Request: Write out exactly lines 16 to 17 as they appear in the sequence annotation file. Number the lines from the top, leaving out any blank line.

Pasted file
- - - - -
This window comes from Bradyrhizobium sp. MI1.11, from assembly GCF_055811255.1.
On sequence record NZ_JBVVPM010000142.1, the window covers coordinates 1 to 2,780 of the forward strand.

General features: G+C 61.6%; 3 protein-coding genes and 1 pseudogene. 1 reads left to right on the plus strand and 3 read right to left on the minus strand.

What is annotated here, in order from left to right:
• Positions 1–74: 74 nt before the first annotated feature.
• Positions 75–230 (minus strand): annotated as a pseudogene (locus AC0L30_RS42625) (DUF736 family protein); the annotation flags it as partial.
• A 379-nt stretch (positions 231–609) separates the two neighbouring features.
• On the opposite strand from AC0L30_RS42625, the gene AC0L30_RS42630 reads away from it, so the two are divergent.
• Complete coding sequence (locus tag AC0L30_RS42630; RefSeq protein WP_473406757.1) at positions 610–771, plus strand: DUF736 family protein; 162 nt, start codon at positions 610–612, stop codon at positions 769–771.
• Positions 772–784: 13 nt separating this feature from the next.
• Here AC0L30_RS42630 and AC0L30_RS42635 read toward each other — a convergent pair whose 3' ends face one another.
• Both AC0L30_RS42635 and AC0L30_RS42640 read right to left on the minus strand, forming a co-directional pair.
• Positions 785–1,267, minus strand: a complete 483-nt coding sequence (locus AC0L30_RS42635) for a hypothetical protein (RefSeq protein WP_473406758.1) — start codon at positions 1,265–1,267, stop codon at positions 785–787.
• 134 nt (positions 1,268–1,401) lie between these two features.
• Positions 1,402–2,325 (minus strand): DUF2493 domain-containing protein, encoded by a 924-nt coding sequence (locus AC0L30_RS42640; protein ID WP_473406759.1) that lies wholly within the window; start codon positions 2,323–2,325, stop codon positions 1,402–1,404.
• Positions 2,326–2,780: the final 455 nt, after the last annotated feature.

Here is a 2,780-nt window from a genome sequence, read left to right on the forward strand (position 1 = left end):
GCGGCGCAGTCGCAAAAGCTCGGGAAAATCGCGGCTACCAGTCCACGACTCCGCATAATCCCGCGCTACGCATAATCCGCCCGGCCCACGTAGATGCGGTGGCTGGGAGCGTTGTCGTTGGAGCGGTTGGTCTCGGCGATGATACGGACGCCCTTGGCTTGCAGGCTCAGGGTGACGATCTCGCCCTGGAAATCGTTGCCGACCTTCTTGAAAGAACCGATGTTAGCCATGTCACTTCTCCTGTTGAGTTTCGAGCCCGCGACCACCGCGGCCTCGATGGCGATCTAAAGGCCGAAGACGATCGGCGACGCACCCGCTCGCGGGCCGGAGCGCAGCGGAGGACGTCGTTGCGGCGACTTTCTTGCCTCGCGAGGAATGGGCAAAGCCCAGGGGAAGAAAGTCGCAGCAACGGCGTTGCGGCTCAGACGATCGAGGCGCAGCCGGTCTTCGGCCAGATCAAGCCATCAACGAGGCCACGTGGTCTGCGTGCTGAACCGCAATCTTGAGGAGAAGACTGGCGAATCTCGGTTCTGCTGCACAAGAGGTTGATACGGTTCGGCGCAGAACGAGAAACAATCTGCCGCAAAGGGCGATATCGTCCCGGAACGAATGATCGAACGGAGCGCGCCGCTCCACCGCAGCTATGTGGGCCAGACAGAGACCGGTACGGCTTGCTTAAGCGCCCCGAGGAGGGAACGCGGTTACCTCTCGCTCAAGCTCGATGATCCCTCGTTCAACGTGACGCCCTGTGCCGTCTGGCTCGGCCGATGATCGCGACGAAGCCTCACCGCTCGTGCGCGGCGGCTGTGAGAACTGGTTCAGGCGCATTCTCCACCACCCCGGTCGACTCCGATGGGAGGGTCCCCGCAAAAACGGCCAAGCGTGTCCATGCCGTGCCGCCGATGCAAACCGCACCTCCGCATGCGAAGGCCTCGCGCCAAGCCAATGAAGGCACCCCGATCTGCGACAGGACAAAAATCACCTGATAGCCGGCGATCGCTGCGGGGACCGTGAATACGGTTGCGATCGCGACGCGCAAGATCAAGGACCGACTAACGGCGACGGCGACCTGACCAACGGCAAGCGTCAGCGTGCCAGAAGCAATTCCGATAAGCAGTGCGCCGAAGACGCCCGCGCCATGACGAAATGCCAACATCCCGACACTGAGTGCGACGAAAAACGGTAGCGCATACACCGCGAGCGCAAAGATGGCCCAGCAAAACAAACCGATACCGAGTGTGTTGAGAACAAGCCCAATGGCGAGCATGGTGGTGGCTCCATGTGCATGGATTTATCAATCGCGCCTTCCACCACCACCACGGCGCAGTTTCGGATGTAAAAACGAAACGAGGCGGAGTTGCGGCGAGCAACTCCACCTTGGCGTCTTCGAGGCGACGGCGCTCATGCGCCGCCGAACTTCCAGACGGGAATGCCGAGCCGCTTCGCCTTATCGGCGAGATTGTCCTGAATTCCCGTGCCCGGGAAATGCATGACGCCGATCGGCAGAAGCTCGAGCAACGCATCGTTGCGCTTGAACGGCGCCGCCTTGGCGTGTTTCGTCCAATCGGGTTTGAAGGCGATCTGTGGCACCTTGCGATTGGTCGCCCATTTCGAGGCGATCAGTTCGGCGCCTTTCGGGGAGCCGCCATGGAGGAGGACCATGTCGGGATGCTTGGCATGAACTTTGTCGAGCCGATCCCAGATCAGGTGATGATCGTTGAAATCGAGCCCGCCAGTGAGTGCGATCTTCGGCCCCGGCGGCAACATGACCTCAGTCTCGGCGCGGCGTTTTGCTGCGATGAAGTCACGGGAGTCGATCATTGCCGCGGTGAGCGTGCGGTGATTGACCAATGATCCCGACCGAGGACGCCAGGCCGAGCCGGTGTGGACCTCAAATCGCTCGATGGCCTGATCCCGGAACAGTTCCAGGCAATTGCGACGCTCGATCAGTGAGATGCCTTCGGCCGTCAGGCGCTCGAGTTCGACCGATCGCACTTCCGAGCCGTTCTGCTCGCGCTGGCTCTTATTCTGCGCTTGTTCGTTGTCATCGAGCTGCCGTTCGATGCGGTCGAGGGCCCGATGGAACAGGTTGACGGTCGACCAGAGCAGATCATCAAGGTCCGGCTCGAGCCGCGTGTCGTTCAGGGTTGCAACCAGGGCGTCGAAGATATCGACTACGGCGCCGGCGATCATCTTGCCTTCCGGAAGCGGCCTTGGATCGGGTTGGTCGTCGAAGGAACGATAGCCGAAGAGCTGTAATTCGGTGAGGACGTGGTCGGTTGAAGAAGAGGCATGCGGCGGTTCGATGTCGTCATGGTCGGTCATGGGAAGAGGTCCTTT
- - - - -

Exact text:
• Positions 2,326–2,780: the final 455 nt, after the last annotated feature.

Here is a 2,780-nt window from a genome sequence, read left to right on the forward strand (position 1 = left end):